Twenty-two bid for Jackson’s empty seat

Steve Edwards says four candidates are key: Robin Kelly, Toi Hutchinson, Anthony Beale, and Debbie Halvorson

By Hamid Bendaas

Twenty-two candidates have announced their intentions to run in the upcoming special election to fill former Congressman Jesse Jackson, Jr.’s vacancy.

Jackson represented Illinois’s Second Congressional District—which includes East Hyde Park, much of the South Side, and the southern suburbs—for 17 years before his resignation in November.

According to Steve Edwards, Deputy Director of Programming for the Institute of Politics, the Democratic primary, which will pit 17 of the current candidates against each other, will be the race to watch.

“Most of the action in this race will be focused on the Democratic Party,” Edwards said, noting that the South Side has been a stronghold for Democrats for decades.

The Democratic primary will be held on February 26, and Edwards suspects the race will come down to four key candidates: Robin Kelly, Toi Hutchinson, Anthony Beale, and Debbie Halvorson.

Though some candidates have connections and history in Hyde Park, this former “heart of the district” does not seem like it will impact the election.

“Hyde Park’s influence in the Second Congressional District has been waning over time as district boundaries have changed,” Edwards said.

Edwards noted the importance of the south suburbs region. “The geographics are changing; it’s more rural. It’s also encompassing greater parts of Will County, one of the fastest growing counties in the nation.” As a result, issues affecting the far South Side and the south suburbs are likely to take precedence.

Ninth Ward Alderman Beale, whose ward lies in the far South Side neighborhood Roseland, noted Hyde Park projects as important parts of his vision for the district.

“Promontory Point is something the community has been talking about for years. I’m going to complete Promontory Point,” Beale said, referring to a 12-year controversy over the construction of a storm-protection barrier that has yet to be resolved.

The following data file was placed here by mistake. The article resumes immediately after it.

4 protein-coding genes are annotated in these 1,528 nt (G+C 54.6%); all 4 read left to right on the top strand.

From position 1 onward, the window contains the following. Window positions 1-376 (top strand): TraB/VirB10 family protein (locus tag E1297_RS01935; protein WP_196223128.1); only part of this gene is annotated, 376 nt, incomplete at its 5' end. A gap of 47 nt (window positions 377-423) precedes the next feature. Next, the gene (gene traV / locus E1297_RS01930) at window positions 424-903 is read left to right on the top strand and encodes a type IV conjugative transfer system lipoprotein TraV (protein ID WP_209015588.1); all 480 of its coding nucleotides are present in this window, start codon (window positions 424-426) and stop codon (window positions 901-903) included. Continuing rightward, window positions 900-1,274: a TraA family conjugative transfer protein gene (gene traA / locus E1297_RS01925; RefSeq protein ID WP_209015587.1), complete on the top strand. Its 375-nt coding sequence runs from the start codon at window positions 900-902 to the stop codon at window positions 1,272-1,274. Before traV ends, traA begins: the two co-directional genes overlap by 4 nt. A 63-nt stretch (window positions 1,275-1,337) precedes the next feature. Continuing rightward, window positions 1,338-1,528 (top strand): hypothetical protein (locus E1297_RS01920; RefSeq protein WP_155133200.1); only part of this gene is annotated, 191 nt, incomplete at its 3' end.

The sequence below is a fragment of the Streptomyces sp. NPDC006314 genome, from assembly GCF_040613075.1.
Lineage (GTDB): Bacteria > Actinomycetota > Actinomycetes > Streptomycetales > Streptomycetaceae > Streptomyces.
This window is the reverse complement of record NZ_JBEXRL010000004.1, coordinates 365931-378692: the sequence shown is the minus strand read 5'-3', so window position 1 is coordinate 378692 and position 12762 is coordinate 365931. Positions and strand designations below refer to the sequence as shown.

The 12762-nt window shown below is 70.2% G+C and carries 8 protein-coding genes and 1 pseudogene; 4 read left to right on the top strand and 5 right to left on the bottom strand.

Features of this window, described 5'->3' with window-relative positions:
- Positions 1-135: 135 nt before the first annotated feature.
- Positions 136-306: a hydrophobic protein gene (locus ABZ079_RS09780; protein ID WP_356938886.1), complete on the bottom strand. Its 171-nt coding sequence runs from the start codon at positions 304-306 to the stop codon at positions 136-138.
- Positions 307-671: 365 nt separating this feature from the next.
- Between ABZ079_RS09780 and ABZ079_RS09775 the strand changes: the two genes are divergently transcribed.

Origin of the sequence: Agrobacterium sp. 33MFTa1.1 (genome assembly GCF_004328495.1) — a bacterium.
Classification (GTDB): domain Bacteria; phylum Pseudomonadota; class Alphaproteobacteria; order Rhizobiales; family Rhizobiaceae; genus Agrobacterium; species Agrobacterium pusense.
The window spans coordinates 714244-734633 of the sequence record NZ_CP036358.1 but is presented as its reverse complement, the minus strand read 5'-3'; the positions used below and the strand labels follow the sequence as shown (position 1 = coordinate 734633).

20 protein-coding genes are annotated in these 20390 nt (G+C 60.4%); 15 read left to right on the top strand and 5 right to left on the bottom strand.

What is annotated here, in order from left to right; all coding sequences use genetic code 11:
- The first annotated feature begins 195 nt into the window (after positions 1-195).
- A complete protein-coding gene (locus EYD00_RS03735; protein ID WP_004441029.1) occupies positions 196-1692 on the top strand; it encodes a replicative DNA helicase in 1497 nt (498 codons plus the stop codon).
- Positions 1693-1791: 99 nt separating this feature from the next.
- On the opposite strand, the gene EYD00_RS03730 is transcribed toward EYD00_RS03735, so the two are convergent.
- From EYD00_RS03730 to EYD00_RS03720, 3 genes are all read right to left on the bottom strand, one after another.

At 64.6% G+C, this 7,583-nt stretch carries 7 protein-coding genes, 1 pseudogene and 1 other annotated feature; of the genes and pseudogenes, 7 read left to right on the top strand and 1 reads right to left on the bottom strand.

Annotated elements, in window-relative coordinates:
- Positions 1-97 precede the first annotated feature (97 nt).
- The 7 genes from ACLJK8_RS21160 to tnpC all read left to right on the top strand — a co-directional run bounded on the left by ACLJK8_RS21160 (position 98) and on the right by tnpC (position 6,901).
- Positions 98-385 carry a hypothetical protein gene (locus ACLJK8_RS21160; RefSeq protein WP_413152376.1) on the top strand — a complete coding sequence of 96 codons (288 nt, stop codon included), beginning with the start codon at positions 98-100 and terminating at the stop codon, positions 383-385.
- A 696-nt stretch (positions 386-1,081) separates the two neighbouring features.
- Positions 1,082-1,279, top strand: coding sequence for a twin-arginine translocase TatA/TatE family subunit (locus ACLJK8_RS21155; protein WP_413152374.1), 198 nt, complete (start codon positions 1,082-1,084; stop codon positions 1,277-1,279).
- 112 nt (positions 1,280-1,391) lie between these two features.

The lack of adult trauma care since the University of Chicago Medical Center’s 1988 decision to close its center is also something Beale aims to revisit.

“The South Side and the south suburban areas need another trauma center,” he said. “I’d like to work with our hospitals to see what the best approach is in making that happen.”

For his campaign, Beale hopes to combine the base he has built in his own ward and the immediately surrounding wards with his connections in the south suburbs.

The changing demographics, wide-open field, and the stain of Jackson’s resignation create unique opportunities in this election for other candidates as well, including Marcus Lewis, an independent candidate from the south suburb area.

Lewis, who surprised many last November by garnering 40,006 votes (13.5 percent) as an independent running against Jackson, has accused Jackson of caring more about his campaign success than his constituents. He has similar criticisms for his Democratic competitors.

“They’re running because they want the job, for the prestige. I’m running because I want to help somebody,” he said.

In an unusual moment for Chicago politics, independents like Lewis and lesser-known Democrats like Joyce Washington, who Edwards believes “shouldn’t be overlooked,” will perhaps be able to make some real noise in this election, he said.

“It’s rare in the Chicago area to see an open seat that’s truly open.”